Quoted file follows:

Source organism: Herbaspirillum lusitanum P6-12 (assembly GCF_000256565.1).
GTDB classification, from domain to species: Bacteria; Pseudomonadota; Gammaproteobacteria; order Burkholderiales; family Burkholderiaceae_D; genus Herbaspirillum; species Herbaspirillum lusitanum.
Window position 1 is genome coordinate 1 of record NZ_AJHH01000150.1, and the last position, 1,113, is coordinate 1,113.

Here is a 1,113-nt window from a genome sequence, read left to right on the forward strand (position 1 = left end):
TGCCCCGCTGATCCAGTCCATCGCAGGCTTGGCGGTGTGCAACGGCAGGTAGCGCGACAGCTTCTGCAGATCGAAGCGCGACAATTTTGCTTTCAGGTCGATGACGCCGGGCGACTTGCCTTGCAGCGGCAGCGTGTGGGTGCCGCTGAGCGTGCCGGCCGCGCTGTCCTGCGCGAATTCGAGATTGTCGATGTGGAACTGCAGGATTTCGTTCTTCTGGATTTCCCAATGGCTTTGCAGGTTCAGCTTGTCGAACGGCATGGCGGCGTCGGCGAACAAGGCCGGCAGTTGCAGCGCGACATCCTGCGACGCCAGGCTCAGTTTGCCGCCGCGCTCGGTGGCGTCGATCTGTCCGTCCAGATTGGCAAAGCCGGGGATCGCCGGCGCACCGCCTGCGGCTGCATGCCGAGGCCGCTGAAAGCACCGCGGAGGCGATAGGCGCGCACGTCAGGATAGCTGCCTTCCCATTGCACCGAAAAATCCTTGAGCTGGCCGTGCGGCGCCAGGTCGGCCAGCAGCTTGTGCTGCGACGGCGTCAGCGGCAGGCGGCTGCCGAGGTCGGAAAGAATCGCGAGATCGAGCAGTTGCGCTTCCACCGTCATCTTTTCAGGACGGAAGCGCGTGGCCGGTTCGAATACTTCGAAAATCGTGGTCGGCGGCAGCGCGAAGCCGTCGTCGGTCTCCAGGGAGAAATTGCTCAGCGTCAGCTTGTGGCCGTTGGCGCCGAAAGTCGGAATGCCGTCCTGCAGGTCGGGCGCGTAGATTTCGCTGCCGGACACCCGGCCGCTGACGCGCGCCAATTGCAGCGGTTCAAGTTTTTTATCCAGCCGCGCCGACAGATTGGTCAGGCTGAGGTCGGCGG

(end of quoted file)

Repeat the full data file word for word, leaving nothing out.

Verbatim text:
Source organism: Herbaspirillum lusitanum P6-12 (assembly GCF_000256565.1).
GTDB classification, from domain to species: Bacteria; Pseudomonadota; Gammaproteobacteria; order Burkholderiales; family Burkholderiaceae_D; genus Herbaspirillum; species Herbaspirillum lusitanum.
Window position 1 is genome coordinate 1 of record NZ_AJHH01000150.1, and the last position, 1,113, is coordinate 1,113.

Here is a 1,113-nt window from a genome sequence, read left to right on the forward strand (position 1 = left end):
TGCCCCGCTGATCCAGTCCATCGCAGGCTTGGCGGTGTGCAACGGCAGGTAGCGCGACAGCTTCTGCAGATCGAAGCGCGACAATTTTGCTTTCAGGTCGATGACGCCGGGCGACTTGCCTTGCAGCGGCAGCGTGTGGGTGCCGCTGAGCGTGCCGGCCGCGCTGTCCTGCGCGAATTCGAGATTGTCGATGTGGAACTGCAGGATTTCGTTCTTCTGGATTTCCCAATGGCTTTGCAGGTTCAGCTTGTCGAACGGCATGGCGGCGTCGGCGAACAAGGCCGGCAGTTGCAGCGCGACATCCTGCGACGCCAGGCTCAGTTTGCCGCCGCGCTCGGTGGCGTCGATCTGTCCGTCCAGATTGGCAAAGCCGGGGATCGCCGGCGCACCGCCTGCGGCTGCATGCCGAGGCCGCTGAAAGCACCGCGGAGGCGATAGGCGCGCACGTCAGGATAGCTGCCTTCCCATTGCACCGAAAAATCCTTGAGCTGGCCGTGCGGCGCCAGGTCGGCCAGCAGCTTGTGCTGCGACGGCGTCAGCGGCAGGCGGCTGCCGAGGTCGGAAAGAATCGCGAGATCGAGCAGTTGCGCTTCCACCGTCATCTTTTCAGGACGGAAGCGCGTGGCCGGTTCGAATACTTCGAAAATCGTGGTCGGCGGCAGCGCGAAGCCGTCGTCGGTCTCCAGGGAGAAATTGCTCAGCGTCAGCTTGTGGCCGTTGGCGCCGAAAGTCGGAATGCCGTCCTGCAGGTCGGGCGCGTAGATTTCGCTGCCGGACACCCGGCCGCTGACGCGCGCCAATTGCAGCGGTTCAAGTTTTTTATCCAGCCGCGCCGACAGATTGGTCAGGCTGAGGTCGGCGG